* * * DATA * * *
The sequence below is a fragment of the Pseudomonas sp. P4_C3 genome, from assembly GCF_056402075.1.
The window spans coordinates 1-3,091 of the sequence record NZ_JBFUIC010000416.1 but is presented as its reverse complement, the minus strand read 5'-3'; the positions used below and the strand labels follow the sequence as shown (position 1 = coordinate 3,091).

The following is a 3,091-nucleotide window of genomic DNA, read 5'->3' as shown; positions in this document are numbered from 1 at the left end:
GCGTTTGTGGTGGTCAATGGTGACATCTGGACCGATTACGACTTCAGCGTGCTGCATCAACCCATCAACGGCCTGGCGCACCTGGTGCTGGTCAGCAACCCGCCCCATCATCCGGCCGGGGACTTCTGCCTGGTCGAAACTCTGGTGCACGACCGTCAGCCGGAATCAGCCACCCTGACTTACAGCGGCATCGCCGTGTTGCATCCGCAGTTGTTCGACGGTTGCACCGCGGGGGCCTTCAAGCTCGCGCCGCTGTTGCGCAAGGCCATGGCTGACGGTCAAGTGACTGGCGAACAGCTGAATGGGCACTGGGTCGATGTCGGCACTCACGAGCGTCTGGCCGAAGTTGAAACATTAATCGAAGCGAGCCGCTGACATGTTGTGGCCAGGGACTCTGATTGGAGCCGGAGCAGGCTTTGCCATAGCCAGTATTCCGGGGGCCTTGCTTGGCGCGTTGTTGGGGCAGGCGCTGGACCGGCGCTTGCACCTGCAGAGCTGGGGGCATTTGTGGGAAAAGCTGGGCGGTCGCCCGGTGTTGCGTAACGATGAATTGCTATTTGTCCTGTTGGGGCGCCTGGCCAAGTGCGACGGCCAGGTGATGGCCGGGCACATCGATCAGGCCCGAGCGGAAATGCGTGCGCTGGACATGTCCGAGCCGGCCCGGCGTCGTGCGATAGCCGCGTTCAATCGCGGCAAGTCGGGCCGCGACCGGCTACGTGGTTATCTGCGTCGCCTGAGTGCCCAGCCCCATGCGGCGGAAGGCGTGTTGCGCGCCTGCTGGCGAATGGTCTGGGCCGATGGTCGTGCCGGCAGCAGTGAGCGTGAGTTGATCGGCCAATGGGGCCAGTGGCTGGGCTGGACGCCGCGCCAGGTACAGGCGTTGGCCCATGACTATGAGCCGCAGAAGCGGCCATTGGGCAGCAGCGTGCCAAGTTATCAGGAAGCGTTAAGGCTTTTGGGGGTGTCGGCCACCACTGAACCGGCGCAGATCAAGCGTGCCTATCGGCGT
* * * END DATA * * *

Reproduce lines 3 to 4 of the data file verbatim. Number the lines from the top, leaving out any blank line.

The following is a 3,091-nucleotide window of genomic DNA, read 5'->3' as shown; positions in this document are numbered from 1 at the left end:
GCGTTTGTGGTGGTCAATGGTGACATCTGGACCGATTACGACTTCAGCGTGCTGCATCAACCCATCAACGGCCTGGCGCACCTGGTGCTGGTCAGCAACCCGCCCCATCATCCGGCCGGGGACTTCTGCCTGGTCGAAACTCTGGTGCACGACCGTCAGCCGGAATCAGCCACCCTGACTTACAGCGGCATCGCCGTGTTGCATCCGCAGTTGTTCGACGGTTGCACCGCGGGGGCCTTCAAGCTCGCGCCGCTGTTGCGCAAGGCCATGGCTGACGGTCAAGTGACTGGCGAACAGCTGAATGGGCACTGGGTCGATGTCGGCACTCACGAGCGTCTGGCCGAAGTTGAAACATTAATCGAAGCGAGCCGCTGACATGTTGTGGCCAGGGACTCTGATTGGAGCCGGAGCAGGCTTTGCCATAGCCAGTATTCCGGGGGCCTTGCTTGGCGCGTTGTTGGGGCAGGCGCTGGACCGGCGCTTGCACCTGCAGAGCTGGGGGCATTTGTGGGAAAAGCTGGGCGGTCGCCCGGTGTTGCGTAACGATGAATTGCTATTTGTCCTGTTGGGGCGCCTGGCCAAGTGCGACGGCCAGGTGATGGCCGGGCACATCGATCAGGCCCGAGCGGAAATGCGTGCGCTGGACATGTCCGAGCCGGCCCGGCGTCGTGCGATAGCCGCGTTCAATCGCGGCAAGTCGGGCCGCGACCGGCTACGTGGTTATCTGCGTCGCCTGAGTGCCCAGCCCCATGCGGCGGAAGGCGTGTTGCGCGCCTGCTGGCGAATGGTCTGGGCCGATGGTCGTGCCGGCAGCAGTGAGCGTGAGTTGATCGGCCAATGGGGCCAGTGGCTGGGCTGGACGCCGCGCCAGGTACAGGCGTTGGCCCATGACTATGAGCCGCAGAAGCGGCCATTGGGCAGCAGCGTGCCAAGTTATCAGGAAGCGTTAAGGCTTTTGGGGGTGTCGGCCACCACTGAACCGGCGCAGATCAAGCGTGCCTATCGGCGT